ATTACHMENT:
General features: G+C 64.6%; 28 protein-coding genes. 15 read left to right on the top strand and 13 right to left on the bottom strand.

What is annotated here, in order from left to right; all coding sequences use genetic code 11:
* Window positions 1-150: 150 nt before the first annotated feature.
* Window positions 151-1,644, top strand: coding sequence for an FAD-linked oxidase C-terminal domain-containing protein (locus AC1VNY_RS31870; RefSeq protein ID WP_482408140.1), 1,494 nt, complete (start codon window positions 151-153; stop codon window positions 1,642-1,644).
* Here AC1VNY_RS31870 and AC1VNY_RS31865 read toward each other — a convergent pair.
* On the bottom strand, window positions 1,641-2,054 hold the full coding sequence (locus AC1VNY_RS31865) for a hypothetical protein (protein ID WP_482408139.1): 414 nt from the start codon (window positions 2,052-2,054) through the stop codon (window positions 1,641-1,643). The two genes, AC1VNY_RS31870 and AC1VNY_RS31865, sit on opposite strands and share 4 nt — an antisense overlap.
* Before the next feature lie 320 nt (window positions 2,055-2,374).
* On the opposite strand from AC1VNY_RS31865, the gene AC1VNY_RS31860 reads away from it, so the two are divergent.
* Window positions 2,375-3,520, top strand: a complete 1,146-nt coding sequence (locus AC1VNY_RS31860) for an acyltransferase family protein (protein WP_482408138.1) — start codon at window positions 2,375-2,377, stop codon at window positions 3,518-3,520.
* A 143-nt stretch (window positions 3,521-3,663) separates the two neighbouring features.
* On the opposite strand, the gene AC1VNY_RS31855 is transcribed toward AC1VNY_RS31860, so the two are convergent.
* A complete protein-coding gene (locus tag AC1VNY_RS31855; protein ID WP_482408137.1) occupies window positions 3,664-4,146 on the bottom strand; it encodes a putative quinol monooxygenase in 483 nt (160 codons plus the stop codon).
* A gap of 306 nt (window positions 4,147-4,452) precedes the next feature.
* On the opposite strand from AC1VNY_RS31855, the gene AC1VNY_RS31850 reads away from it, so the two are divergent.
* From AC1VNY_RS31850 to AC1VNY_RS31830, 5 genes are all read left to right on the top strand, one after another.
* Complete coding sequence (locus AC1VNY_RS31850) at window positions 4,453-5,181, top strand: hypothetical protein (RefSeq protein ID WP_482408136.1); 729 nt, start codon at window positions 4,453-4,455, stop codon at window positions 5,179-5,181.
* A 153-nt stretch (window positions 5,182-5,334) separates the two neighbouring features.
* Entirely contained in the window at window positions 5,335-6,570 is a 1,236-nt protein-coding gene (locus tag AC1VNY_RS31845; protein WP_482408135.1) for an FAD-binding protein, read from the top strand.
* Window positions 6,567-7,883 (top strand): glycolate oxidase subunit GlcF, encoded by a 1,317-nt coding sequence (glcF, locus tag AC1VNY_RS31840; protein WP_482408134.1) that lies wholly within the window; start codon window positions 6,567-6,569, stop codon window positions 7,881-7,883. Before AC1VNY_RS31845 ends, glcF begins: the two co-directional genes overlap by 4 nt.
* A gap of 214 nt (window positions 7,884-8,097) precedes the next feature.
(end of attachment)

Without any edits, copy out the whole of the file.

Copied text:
General features: G+C 64.6%; 28 protein-coding genes. 15 read left to right on the top strand and 13 right to left on the bottom strand.

What is annotated here, in order from left to right; all coding sequences use genetic code 11:
* Window positions 1-150: 150 nt before the first annotated feature.
* Window positions 151-1,644, top strand: coding sequence for an FAD-linked oxidase C-terminal domain-containing protein (locus AC1VNY_RS31870; RefSeq protein ID WP_482408140.1), 1,494 nt, complete (start codon window positions 151-153; stop codon window positions 1,642-1,644).
* Here AC1VNY_RS31870 and AC1VNY_RS31865 read toward each other — a convergent pair.
* On the bottom strand, window positions 1,641-2,054 hold the full coding sequence (locus AC1VNY_RS31865) for a hypothetical protein (protein ID WP_482408139.1): 414 nt from the start codon (window positions 2,052-2,054) through the stop codon (window positions 1,641-1,643). The two genes, AC1VNY_RS31870 and AC1VNY_RS31865, sit on opposite strands and share 4 nt — an antisense overlap.
* Before the next feature lie 320 nt (window positions 2,055-2,374).
* On the opposite strand from AC1VNY_RS31865, the gene AC1VNY_RS31860 reads away from it, so the two are divergent.
* Window positions 2,375-3,520, top strand: a complete 1,146-nt coding sequence (locus AC1VNY_RS31860) for an acyltransferase family protein (protein WP_482408138.1) — start codon at window positions 2,375-2,377, stop codon at window positions 3,518-3,520.
* A 143-nt stretch (window positions 3,521-3,663) separates the two neighbouring features.
* On the opposite strand, the gene AC1VNY_RS31855 is transcribed toward AC1VNY_RS31860, so the two are convergent.
* A complete protein-coding gene (locus tag AC1VNY_RS31855; protein ID WP_482408137.1) occupies window positions 3,664-4,146 on the bottom strand; it encodes a putative quinol monooxygenase in 483 nt (160 codons plus the stop codon).
* A gap of 306 nt (window positions 4,147-4,452) precedes the next feature.
* On the opposite strand from AC1VNY_RS31855, the gene AC1VNY_RS31850 reads away from it, so the two are divergent.
* From AC1VNY_RS31850 to AC1VNY_RS31830, 5 genes are all read left to right on the top strand, one after another.
* Complete coding sequence (locus AC1VNY_RS31850) at window positions 4,453-5,181, top strand: hypothetical protein (RefSeq protein ID WP_482408136.1); 729 nt, start codon at window positions 4,453-4,455, stop codon at window positions 5,179-5,181.
* A 153-nt stretch (window positions 5,182-5,334) separates the two neighbouring features.
* Entirely contained in the window at window positions 5,335-6,570 is a 1,236-nt protein-coding gene (locus tag AC1VNY_RS31845; protein WP_482408135.1) for an FAD-binding protein, read from the top strand.
* Window positions 6,567-7,883 (top strand): glycolate oxidase subunit GlcF, encoded by a 1,317-nt coding sequence (glcF, locus tag AC1VNY_RS31840; protein WP_482408134.1) that lies wholly within the window; start codon window positions 6,567-6,569, stop codon window positions 7,881-7,883. Before AC1VNY_RS31845 ends, glcF begins: the two co-directional genes overlap by 4 nt.
* A gap of 214 nt (window positions 7,884-8,097) precedes the next feature.